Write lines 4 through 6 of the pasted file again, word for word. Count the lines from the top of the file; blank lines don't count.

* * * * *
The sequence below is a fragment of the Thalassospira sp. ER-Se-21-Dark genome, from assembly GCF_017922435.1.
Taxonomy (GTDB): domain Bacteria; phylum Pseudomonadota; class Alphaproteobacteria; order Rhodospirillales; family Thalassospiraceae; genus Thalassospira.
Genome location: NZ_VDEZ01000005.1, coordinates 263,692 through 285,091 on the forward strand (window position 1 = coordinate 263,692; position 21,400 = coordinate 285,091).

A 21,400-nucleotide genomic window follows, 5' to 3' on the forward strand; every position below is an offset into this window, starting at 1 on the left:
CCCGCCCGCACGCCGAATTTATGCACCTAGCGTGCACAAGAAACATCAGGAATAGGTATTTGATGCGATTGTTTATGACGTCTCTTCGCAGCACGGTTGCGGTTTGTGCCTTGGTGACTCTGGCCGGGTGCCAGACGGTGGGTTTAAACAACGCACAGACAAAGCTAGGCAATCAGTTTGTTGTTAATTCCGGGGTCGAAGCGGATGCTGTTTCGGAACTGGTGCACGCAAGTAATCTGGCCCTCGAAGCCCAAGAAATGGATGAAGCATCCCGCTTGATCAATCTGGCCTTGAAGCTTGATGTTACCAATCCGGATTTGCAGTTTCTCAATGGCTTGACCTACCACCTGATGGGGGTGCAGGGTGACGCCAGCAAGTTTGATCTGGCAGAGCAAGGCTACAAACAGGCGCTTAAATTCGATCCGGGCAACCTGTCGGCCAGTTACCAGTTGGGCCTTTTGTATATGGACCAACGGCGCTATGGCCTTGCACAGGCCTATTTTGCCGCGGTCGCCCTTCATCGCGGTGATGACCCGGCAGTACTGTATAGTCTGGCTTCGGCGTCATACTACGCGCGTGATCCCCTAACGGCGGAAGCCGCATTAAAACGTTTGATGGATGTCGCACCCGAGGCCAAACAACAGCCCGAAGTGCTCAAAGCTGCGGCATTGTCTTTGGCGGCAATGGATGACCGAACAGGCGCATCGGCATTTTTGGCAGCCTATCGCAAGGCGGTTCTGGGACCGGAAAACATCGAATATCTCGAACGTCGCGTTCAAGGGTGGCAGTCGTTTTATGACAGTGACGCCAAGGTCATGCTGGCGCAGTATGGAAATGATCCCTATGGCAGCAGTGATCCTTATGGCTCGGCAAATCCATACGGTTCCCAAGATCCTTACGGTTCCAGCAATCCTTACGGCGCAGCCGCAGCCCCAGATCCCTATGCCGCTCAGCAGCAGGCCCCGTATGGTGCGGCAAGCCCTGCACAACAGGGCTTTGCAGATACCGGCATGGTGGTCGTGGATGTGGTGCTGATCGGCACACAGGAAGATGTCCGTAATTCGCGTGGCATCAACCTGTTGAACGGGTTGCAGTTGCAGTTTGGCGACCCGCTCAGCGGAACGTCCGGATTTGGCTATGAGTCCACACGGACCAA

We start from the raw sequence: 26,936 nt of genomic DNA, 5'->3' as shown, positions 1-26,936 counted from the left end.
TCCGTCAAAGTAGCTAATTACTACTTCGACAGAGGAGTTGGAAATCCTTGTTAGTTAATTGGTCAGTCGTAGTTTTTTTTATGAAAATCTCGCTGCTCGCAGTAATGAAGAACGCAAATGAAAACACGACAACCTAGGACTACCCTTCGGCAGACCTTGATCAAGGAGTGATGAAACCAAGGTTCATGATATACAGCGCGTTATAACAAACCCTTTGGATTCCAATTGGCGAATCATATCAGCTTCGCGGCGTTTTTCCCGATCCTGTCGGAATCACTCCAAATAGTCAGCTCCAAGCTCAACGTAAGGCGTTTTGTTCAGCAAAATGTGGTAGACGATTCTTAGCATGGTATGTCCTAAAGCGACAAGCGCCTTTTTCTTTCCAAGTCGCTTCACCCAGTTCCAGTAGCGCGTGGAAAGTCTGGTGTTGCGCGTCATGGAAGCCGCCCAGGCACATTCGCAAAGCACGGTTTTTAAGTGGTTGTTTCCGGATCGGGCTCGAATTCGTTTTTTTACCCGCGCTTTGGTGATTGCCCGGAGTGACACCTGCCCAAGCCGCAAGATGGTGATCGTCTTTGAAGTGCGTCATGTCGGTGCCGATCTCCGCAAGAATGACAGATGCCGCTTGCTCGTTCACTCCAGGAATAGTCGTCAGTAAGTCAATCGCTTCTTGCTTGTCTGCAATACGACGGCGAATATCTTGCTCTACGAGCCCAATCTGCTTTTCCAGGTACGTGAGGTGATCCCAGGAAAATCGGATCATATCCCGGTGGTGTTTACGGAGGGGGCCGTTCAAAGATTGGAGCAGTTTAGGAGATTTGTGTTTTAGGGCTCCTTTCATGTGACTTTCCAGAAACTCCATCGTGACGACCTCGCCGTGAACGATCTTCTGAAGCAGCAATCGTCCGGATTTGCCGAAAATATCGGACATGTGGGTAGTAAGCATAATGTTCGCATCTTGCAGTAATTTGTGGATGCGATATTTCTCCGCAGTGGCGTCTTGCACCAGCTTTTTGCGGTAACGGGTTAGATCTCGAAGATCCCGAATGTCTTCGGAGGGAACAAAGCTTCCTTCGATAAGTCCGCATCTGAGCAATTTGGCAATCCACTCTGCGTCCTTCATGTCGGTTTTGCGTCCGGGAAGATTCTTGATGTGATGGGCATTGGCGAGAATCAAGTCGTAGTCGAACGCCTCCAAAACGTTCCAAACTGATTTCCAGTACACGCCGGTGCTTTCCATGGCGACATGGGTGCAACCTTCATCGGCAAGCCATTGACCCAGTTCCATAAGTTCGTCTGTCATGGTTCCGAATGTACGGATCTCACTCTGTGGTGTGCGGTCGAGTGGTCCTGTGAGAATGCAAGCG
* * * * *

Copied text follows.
A 21,400-nucleotide genomic window follows, 5' to 3' on the forward strand; every position below is an offset into this window, starting at 1 on the left:
CCCGCCCGCACGCCGAATTTATGCACCTAGCGTGCACAAGAAACATCAGGAATAGGTATTTGATGCGATTGTTTATGACGTCTCTTCGCAGCACGGTTGCGGTTTGTGCCTTGGTGACTCTGGCCGGGTGCCAGACGGTGGGTTTAAACAACGCACAGACAAAGCTAGGCAATCAGTTTGTTGTTAATTCCGGGGTCGAAGCGGATGCTGTTTCGGAACTGGTGCACGCAAGTAATCTGGCCCTCGAAGCCCAAGAAATGGATGAAGCATCCCGCTTGATCAATCTGGCCTTGAAGCTTGATGTTACCAATCCGGATTTGCAGTTTCTCAATGGCTTGACCTACCACCTGATGGGGGTGCAGGGTGACGCCAGCAAGTTTGATCTGGCAGAGCAAGGCTACAAACAGGCGCTTAAATTCGATCCGGGCAACCTGTCGGCCAGTTACCAGTTGGGCCTTTTGTATATGGACCAACGGCGCTATGGCCTTGCACAGGCCTATTTTGCCGCGGTCGCCCTTCATCGCGGTGATGACCCGGCAGTACTGTATAGTCTGGCTTCGGCGTCATACTACGCGCGTGATCCCCTAACGGCGGAAGCCGCATTAAAACGTTTGATGGATGTCGCACCCGAGGCCAAACAACAGCCCGAAGTGCTCAAAGCTGCGGCATTGTCTTTGGCGGCAATGGATGACCGAACAGGCGCATCGGCATTTTTGGCAGCCTATCGCAAGGCGGTTCTGGGACCGGAAAACATCGAATATCTCGAACGTCGCGTTCAAGGGTGGCAGTCGTTTTATGACAGTGACGCCAAGGTCATGCTGGCGCAGTATGGAAATGATCCCTATGGCAGCAGTGATCCTTATGGCTCGGCAAATCCATACGGTTCCCAAGATCCTTACGGTTCCAGCAATCCTTACGGCGCAGCCGCAGCCCCAGATCCCTATGCCGCTCAGCAGCAGGCCCCGTATGGTGCGGCAAGCCCTGCACAACAGGGCTTTGCAGATACCGGCATGGTGGTCGTGGATGTGGTGCTGATCGGCACACAGGAAGATGTCCGTAATTCGCGTGGCATCAACCTGTTGAACGGGTTGCAGTTGCAGTTTGGCGACCCGCTCAGCGGAACGTCCGGATTTGGCTATGAGTCCACACGGACCAA

We start from the raw sequence: 26,936 nt of genomic DNA, 5'->3' as shown, positions 1-26,936 counted from the left end.